Mr PERRETT (Moreton—Opposition Whip) (17:10): I rise to speak on the appropriation bills: Appropriation Bill (No. 1) 2016-2017, Appropriation Bill (No. 2) 2016-2017 and Appropriation (Parliamentary Departments) Bill (No. 1) 2016-2017. I should say up-front that these appropriation bills are not controversial inasmuch as they provide for the continued functioning of the Turnbull government for the remainder of this financial year. Obviously, the Labor Party will not block supply. We have always been very clear about that. There has only ever been one political party that has blocked supply for political purposes, and I think Australia condemns the Fraser government for so doing. However, I should point out that Labor does not agree with the way the Turnbull government is going about or attempting to go about budget repair. Nevertheless, the Labor Party, under the guidance of Chris Bowen, is working constructively with the government to achieve budget repair that is fair.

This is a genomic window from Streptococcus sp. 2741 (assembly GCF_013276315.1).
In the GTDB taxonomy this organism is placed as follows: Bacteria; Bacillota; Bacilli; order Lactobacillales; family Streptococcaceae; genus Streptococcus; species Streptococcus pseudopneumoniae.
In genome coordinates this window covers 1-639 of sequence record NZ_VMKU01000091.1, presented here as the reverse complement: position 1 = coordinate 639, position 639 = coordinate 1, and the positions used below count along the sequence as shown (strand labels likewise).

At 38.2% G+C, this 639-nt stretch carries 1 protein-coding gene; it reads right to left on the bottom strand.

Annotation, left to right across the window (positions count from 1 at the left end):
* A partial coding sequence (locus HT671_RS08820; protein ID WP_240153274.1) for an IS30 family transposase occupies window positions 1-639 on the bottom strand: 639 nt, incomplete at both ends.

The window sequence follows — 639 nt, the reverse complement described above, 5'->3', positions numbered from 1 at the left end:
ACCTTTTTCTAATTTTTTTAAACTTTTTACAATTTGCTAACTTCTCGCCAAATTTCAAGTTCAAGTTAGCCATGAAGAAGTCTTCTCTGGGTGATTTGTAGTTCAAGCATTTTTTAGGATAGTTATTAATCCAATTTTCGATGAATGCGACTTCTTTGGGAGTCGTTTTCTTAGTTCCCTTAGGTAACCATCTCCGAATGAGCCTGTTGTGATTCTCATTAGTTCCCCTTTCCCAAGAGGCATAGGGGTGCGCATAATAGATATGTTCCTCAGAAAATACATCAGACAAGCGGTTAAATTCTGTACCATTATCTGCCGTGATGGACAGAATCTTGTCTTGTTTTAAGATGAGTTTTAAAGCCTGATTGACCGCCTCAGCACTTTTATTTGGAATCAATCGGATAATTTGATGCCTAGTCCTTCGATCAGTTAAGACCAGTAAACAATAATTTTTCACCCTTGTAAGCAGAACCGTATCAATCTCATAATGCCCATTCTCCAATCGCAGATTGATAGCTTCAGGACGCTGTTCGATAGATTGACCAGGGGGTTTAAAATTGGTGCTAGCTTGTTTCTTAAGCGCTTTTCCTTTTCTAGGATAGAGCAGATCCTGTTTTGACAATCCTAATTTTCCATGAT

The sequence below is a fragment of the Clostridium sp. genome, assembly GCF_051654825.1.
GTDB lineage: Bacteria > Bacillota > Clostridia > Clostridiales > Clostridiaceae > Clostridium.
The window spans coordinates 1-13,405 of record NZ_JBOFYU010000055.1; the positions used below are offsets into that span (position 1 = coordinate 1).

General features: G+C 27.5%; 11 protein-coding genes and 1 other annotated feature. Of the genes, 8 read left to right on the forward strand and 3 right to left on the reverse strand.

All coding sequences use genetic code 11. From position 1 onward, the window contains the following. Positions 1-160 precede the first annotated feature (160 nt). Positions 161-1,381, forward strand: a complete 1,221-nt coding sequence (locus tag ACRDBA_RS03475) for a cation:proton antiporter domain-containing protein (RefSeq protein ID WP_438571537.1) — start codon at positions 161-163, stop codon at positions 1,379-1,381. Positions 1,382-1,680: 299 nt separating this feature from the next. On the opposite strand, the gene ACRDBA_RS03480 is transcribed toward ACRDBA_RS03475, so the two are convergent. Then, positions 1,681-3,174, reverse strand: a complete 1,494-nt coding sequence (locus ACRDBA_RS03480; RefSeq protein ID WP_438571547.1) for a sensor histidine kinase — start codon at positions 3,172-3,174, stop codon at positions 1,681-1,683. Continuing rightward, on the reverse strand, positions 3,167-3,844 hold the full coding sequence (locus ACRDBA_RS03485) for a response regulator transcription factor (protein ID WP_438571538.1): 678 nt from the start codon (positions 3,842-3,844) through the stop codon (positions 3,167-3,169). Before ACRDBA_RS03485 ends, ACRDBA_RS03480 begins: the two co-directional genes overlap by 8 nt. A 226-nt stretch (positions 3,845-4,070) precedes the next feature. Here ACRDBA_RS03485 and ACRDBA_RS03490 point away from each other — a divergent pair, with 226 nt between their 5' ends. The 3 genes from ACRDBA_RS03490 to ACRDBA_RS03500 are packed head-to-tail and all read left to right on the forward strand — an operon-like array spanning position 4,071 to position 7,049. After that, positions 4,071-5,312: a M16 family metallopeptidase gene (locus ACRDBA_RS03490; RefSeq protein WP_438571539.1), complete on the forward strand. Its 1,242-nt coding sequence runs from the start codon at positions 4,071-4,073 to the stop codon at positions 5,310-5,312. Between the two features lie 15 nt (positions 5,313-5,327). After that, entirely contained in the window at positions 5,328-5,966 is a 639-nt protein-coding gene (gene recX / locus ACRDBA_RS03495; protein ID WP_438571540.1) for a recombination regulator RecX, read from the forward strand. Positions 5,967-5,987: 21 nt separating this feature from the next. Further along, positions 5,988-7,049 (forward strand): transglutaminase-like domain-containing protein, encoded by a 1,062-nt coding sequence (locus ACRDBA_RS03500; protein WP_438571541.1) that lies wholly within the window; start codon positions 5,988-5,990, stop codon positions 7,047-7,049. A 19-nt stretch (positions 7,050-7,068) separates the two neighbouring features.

I do point out that under the party that claims to be supposedly good with the books we now have tax as a percentage of GDP at 25.8 per cent. Just to put that in context, that is at a similar level to that which Labor had during the global financial crisis. We are now in the fourth year of the Liberal and National parties' government and of them handling the books, and we have got tax at that amazing rate. Now, those that may have seen the Menzies show know that there are times when the nation can run deficits. But the Labor Party was lectured for years and years by those opposite before they came into office about how they were going to reach surplus. I think the Joe Hockey said that they were going to reach surplus within the first year. We have now had increased taxes and increased spending, as we saw finance minister discussing recently in that great train wreck of an interview with Leigh Sales on the 7.30 Report. But the party of supposedly responsible spending and taxing have shown that they have lost control of the situation.